In Defense of 'The Killing'
Even before you got to this sentence, you have already decided I'm a f--ing idiot. Because only a f--ing idiot would dare defend The Killing.
But defend it I shall. Sure, I understand why you're angry -- I was, too. But this is precisely what qualifies me to change your mind. And I know what you're thinking. "Ooh. He's self-servingly finding yet another reason to whine about Lost." You are, of course, correct. But we'll get to that later. We always do.
First, let's talk about Rosie Larsen, as she is the subject of the killing in question. And let us begin with the end -- the controversial season finale in which we learned that Rosie's killer was none other than …
The identity of that someone, of course, was not revealed to us. Yet.
We felt we had been violated. We stood in our showers and scrubbed ourselves raw until we folded ourselves into the fetal position and wept. And when we emerged, we numbly staggered to our computers in search of other victims with the hope that we were not alone in our pain and outrage. And what was its source?
The billboards advertising the show glared down at us with their riveting tagline -- "Who Killed Rosie Larsen?" Is this not a promise? Is this not a binding contract of reasonable expectation between show and viewer? Is this not like asking an innocent child, "What do you think Santa is going to bring you this year?" and while they sleep, you dispose of the tree and the stockings so that when they awake you can attempt to convince them that THERE WAS NEVER A CHRISTMAS TO BEGIN WITH?!?
Were we misled? Yes. And yet, it turned out that misleads were sorta the point of the show.
In fact, the messaging behind The Killing continually reinforced that it was not going to be the cop formula we were familiar with, but something else entirely. There would be profound meditations on grief. Red herrings. Investigative dead ends. These are the things that drew us to it in the first place … so in some way, shouldn't we have expected a lack of resolution? More importantly, it was either incredibly stupid or incredibly bold not to give us what we were demanding. I am inclined to believe it was the latter, and here's why:
The minute we start vilifying writers for taking risks, we become complicit in an effort to make television boring. I am not interested in the dive where the guy just jumps off the board and flawlessly splishes into the water. I want to watch the one where there is a high probability he will belly flop so devastatingly that even the traditionally emotionless German judge cringes in empathy. And friends, I have had my fair share of belly flops.
See? I told you we'd get to Lost.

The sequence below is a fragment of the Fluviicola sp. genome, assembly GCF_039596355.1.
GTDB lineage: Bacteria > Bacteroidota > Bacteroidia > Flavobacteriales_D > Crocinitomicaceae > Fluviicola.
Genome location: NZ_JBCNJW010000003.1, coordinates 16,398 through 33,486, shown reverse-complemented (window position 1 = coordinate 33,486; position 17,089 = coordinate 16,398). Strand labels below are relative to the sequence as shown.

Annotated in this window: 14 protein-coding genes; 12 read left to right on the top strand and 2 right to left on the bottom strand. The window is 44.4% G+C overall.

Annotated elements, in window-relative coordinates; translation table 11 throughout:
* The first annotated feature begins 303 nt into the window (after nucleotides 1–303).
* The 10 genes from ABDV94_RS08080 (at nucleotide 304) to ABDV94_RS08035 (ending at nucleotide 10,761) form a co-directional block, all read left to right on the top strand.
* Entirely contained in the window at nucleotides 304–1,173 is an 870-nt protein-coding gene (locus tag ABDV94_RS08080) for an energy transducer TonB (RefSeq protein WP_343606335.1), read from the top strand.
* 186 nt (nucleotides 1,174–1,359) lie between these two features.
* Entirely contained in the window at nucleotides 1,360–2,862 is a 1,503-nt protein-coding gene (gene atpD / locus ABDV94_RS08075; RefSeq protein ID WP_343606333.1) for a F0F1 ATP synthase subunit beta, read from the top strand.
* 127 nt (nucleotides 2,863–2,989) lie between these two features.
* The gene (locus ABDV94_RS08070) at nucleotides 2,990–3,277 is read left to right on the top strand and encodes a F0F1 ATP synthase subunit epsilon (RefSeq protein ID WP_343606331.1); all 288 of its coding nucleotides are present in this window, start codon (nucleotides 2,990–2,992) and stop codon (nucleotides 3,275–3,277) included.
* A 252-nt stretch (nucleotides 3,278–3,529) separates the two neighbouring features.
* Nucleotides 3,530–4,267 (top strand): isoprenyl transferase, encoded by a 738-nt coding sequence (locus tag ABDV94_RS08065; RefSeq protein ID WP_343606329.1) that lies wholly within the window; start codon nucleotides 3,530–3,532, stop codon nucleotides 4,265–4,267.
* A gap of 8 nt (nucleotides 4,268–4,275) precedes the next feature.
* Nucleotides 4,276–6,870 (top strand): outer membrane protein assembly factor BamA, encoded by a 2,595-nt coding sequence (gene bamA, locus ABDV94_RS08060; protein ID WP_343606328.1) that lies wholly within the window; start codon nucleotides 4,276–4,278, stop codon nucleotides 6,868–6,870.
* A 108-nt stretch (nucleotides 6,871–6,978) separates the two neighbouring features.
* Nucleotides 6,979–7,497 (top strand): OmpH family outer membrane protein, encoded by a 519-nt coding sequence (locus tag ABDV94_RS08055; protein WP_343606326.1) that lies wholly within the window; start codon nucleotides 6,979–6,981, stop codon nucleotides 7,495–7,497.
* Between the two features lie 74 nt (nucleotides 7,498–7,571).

Because mistakes were made. Of course they were. But the potential morning-after remorse ("We told them the smoke monster was … what?!?") was always mitigated by the feeling that at least we had done what felt true to our vision. No points, however, are awarded for trying one's darnedest.
I am often asked why I focus so much of my energy talking about those who felt our beloved show ended in a spectacular mess. Those of us responsible have been accused of not just ruining six years of people's lives but single-handedly destroying The Golden Age of Television. As you might imagine, it is unpleasant to hear such things.
And yet, when I am wallowing in the pool of suckiness that others have ascribed to Lost and realize The Killing is in danger of wading in blindly behind us, I find comfort in the words of Avatar's blue-hued Na'vi. Those noble denizens of the distant planet Pandora have an ancient and beautiful saying -- "I see you."
Having been both celebrated and vilified for making bold creative choices, I have come to learn that the fans of a TV show, love it or hate it, have earned the right to be told that they are seen by its creators. And as much as it sucks to suffer the slings, arrows (and tweets) of those who wish they had never watched it in the first place, it is our duty to acknowledge that those who are hurling them at us are suffering, too.
It is not my place to tell the creative powers behind The Killing how to do their job. Their show. Their vision. Their rules. And yes, I adamantly defend and celebrate their right to make whatever storytelling choices they want to and to make no apologies for having made them.
However, I can't help but think how nice it would've been for all of us -- like the Na'vi -- to feel just a little more seen.
A co-creator and executive producer of the ABC series Lost, Damon Lindelof is co-writer of the Fox sci-fi feature Prometheus, opening in June, and Paramount's Star Trek sequel, filming now for a May 2013 release.
THR POLL: Will You Come Back for Season Two?
94% said Yes
Time apparently calms the anger of TV fans. THR and research firm Penn Schoen Berland from March 22 to 25 asked 127 people who watched The Killing season finale if they would return to watch the show this season. Nearly all said yes, and nine of 10 respondents now say they were satisfied with the episode.